Setting the correct pinion angle

When you open a shop manual for setting pinion angles or look it up online, generally, they give a specification for what it should be for your car. But, if your car has been modified, which it most likely is because you’re reading this, the pinion angle listed probably wont work.

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My car was designed for a T5 transmission which was substantially smaller than the T56 I now run. I might have been able to get the correct driveline angles if I ran my car at the factory ride height, but since my car is lowered, the large size of the T56 limited how high I could raise the transmission to correct the angle at the front U-joint. The solution was to make an extension over the trans tunnel to allow it to be raised.

Shop manuals and sites don’t take into consideration that your car might be lowered or has a different trans. They also fail to mention that the angle at the front U-joint is just as important as the angle at the pinion. Since manuals don’t talk about the front U-joint, many people, and even shops, are unaware of why their car produces a harmonic vibration at highway speeds. They also might go as far as to rule out the driveline as the source of the problem because they have falsely believed that their driveline angles are correct. They then go on a wild goose chase trying to find what the source of the problem is.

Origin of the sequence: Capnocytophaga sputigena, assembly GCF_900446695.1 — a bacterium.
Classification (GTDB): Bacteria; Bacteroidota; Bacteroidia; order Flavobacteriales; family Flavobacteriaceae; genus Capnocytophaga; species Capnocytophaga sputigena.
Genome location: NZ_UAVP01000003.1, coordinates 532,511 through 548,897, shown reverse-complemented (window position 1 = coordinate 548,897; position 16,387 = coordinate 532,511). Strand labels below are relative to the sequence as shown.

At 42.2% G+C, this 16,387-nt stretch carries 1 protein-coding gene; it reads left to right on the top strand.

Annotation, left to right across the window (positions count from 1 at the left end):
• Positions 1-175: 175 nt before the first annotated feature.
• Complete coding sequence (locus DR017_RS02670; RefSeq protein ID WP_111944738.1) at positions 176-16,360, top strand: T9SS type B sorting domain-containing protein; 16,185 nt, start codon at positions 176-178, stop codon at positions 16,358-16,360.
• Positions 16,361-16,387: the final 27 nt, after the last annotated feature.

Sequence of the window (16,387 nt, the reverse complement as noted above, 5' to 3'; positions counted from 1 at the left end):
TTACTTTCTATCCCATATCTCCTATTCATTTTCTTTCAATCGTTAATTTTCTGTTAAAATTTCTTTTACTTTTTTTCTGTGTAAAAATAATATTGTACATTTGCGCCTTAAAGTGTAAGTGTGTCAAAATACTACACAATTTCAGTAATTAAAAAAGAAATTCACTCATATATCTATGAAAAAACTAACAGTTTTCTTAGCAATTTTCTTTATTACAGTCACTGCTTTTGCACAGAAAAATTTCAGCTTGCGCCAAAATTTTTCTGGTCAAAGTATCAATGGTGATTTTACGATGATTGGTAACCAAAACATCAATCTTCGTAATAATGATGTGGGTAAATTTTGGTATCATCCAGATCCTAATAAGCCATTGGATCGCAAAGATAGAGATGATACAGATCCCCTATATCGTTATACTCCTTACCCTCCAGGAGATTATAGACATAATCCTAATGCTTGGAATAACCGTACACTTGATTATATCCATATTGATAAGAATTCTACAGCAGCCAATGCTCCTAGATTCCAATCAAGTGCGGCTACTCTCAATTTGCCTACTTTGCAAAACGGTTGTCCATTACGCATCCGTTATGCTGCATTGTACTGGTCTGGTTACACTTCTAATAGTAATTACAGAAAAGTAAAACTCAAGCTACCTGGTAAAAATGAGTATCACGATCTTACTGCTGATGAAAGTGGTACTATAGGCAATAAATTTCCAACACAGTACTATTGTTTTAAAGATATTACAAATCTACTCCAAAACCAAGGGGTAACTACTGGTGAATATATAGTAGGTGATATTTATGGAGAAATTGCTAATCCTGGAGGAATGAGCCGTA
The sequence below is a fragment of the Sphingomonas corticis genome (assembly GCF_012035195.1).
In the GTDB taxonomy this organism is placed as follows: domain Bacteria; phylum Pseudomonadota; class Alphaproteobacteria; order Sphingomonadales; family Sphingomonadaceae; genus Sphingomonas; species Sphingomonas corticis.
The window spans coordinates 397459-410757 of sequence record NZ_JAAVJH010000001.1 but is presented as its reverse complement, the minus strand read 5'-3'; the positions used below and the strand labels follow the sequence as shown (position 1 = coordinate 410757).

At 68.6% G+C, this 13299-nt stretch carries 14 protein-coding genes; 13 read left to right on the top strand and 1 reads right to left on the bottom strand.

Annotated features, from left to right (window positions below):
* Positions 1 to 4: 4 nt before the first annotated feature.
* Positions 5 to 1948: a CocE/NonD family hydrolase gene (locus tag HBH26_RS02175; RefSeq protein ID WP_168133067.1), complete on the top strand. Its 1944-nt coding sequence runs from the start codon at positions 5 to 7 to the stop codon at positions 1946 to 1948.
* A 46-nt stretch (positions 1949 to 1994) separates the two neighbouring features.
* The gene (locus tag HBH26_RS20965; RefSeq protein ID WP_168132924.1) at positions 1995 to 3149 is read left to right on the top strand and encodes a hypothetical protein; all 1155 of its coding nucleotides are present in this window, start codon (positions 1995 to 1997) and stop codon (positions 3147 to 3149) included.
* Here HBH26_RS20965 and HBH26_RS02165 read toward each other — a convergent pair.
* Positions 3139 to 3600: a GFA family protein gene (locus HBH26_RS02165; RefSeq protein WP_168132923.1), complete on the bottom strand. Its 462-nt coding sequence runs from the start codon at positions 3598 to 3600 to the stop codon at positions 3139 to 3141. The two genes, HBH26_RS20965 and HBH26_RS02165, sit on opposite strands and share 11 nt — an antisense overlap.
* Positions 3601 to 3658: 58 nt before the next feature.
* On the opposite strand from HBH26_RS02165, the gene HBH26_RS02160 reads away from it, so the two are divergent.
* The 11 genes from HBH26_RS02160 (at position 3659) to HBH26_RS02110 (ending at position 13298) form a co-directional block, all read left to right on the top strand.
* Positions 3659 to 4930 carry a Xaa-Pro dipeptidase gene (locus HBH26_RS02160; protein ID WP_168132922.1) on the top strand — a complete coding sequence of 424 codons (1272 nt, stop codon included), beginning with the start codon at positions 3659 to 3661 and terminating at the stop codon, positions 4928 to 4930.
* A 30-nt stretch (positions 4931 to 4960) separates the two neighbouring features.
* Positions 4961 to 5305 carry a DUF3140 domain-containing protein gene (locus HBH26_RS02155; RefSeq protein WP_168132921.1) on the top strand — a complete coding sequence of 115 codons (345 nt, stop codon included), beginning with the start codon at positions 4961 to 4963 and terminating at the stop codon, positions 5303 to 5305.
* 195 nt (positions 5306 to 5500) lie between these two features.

U-joins have a maximum and minimum operating angle. Generally, the minimum angle is no less than 1 degree and the max no more than 3. Under 1 degree, the needle bearings inside the U-joint caps do not move enough to provide even wear or get proper lubrication. Over 3 degrees, harmful vibrations start being produced at low speeds. Because U-joints do not move at a constant speed and are always accelerating and decelerating, 3 degrees is considered the maximum angle a U-joint should be run at on a street car. As the angle at the U-join is increased, so does the oscillation. Specialty vehicles like a rock-crawler truck, which never sees high speeds, can get away running more misalignment, while a high speed road race car might need less.

The oscillation that occurs with misalignment causes a vibration that only gets worse with driveshaft speed and eventually, becomes damaging. The greater the misalignment, the speed at where this damage occurs is lowered. That speed is known as the critical speed.

How you can fix the problem:

The expensive way to fix the problem is to convert your u-joints to CV joints. For a low budget race car, this may not be practical since these kits, if they are even made for your application, can cost well over $1000.

The other solution is to correct the angles of the U-joints. This is the path I chose to go. While what I did may not be acceptable for a normal street car, I had no issues doing this to my race car. The results actually look pretty good if I don’t say so myself.

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